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  • Richard Simmonds

Shooting in manual mode

Updated: Feb 20, 2020

Having used aperture priority for years in my landscape photography, I have recently starting using manual mode for bird photography.


I have found that using aperture priority does not always give me the control, or the results, I want when photographing wildlife. It is too easy for the exposure to be thrown out when there is contrast between the subject and the background. Additionally, I almost always shoot at maximum aperture (f8 with my set up) to maximise the amount of light reaching the sensor, therefore shutter speed and ISO become the more important variables.


There are three main control variables - aperture, ISO and shutter speed.


Aperture

.....for all practical purposes, in most wildlife shooting situations my aperture is fixed at f8.......

The widest aperture I can achieve when shooting relatively distant wildlife is f8. My Sony 100-400 lens ranges from f4.5 to f5.6 at maximum reach but, when combined with my 1.4 teleconverter, aperture narrows to f8. While I would often like more light than this permits, it is not possible with this set up. On the other hand, I very rarely need to increase my depth of field beyond f8. Therefore, for all practical purposes, in most wildlife shooting situations my aperture is fixed at f8.


ISO

Modern image sensors and post-processing software mean that ISO can be pushed to higher levels than previously would have been possible.

The ISO setting determines the sensitivity of the image sensor to light. The lower the ISO setting, the higher the image quality. Typically landscape photographers use ISO100 and lower shutter speeds for their tripod-based shooting. With wildlife, however, the subject is usually moving and light is not always ideal, hence a higher ISO setting is required in order to achieve a fast enough shutter speed. If the light is relatively constant, it is quite possible to set ISO at a fixed value for the session, at a level appropriate to the conditions. In bright, sunny conditions, this may be ISO400 - in darker conditions it may be ISO1500. It is a question of experimenting with your own gear and shooting situations. I have found that the Sony A7Riv becomes quite noisy above ISO 1500.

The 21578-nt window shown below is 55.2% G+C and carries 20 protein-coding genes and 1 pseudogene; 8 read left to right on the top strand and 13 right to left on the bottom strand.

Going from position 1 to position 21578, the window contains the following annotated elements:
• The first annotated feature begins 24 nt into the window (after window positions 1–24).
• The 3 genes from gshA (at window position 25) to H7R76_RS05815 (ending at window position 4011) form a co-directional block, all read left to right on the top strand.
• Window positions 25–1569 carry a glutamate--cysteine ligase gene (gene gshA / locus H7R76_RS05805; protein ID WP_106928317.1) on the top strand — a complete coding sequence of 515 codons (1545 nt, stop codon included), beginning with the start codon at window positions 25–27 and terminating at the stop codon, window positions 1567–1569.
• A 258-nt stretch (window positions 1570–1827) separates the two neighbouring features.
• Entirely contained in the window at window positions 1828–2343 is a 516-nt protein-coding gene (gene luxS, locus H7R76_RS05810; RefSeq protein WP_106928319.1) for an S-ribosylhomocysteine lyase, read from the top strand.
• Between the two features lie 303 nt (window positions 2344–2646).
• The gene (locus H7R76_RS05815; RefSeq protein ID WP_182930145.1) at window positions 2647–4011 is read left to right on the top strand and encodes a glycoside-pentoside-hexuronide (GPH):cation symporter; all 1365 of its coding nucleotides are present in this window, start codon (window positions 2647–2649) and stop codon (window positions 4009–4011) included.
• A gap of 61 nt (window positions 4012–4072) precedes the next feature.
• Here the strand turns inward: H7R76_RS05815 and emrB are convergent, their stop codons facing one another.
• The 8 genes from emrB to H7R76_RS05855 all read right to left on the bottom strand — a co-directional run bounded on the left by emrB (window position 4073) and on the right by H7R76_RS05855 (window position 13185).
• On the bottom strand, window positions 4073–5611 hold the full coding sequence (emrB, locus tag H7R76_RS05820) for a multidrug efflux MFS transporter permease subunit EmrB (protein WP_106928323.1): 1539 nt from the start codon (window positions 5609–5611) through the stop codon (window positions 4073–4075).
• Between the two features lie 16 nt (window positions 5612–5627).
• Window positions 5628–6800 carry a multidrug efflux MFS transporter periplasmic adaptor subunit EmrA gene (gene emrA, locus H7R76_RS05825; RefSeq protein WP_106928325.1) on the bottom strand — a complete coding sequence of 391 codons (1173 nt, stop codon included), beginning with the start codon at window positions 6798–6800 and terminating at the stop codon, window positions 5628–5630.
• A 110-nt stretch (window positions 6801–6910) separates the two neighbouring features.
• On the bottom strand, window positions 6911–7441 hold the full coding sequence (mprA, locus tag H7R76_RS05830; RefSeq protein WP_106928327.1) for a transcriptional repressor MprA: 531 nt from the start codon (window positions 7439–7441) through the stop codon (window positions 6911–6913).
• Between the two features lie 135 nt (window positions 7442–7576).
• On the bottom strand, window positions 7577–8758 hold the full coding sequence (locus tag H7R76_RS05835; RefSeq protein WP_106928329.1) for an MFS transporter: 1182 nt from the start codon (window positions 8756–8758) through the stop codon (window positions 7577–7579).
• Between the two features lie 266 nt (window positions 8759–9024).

Shutter speed

Once set, you can be sure that your subject will be correctly exposed, regardless of the background.

Once we have set aperture and ISO, shutter speed is the remaining variable - the balancing figure. You can test whether your ISO setting is appropriate by framing the subject (or a tree or other object with similar colour characteristics to your expected subject) and looking at the resulting histogram in your viewfinder. If the exposure needs fine tuning (eg. moving the histogram further to the left to avoid clipping of highlights), simply increase your shutter speed until the histogram shows correct exposure - ie. exposed as far to the right as possible but without any clipping of highlights.


Of course, you need to have a shutter speed fast enough to eliminate motion blur. If it is not, then simply increase ISO until you achieve a fast enough shutter speed. Modern image sensors and post-processing software mean that ISO can be pushed to higher levels than previously would have been possible.


I have programmed shutter speed to the large control wheel on the back of my camera, making it very easy to adjust shutter speed on the fly while looking at the subject through the viewfinder.


Once set, you can be sure that your subject will be correctly exposed, regardless of the background.


Caveats


I acknowledge that the above technique is best suited to situations where the light is reasonably constant. If you are photographing in extremes of light and shade, it may be easier to revert to aperture priority to avoid missing the shot while fiddling with ISO and shutter speed settings. I suspect, however, that if you persevere long enough, using manual settings will become second nature and suitable for most conditions.


An alternative would be shoot in shutter speed priority and use auto ISO.


This advice is aimed at users of mirrorless cameras, where a live histogram is available in the viewfinder. The principle is similar for DSLRs, but you will need to take a test shot first, and then examine the resulting histogram.


Give it a go


I recommend giving this technique a go, as a way of improving the consistency of your results. Even if you decide it is not for you, it may at least give you a greater awareness of your camera settings and the inter-relationship between aperture, IOS and shutter speed. I am going to keep using it for the next few weeks and will see how I get on.






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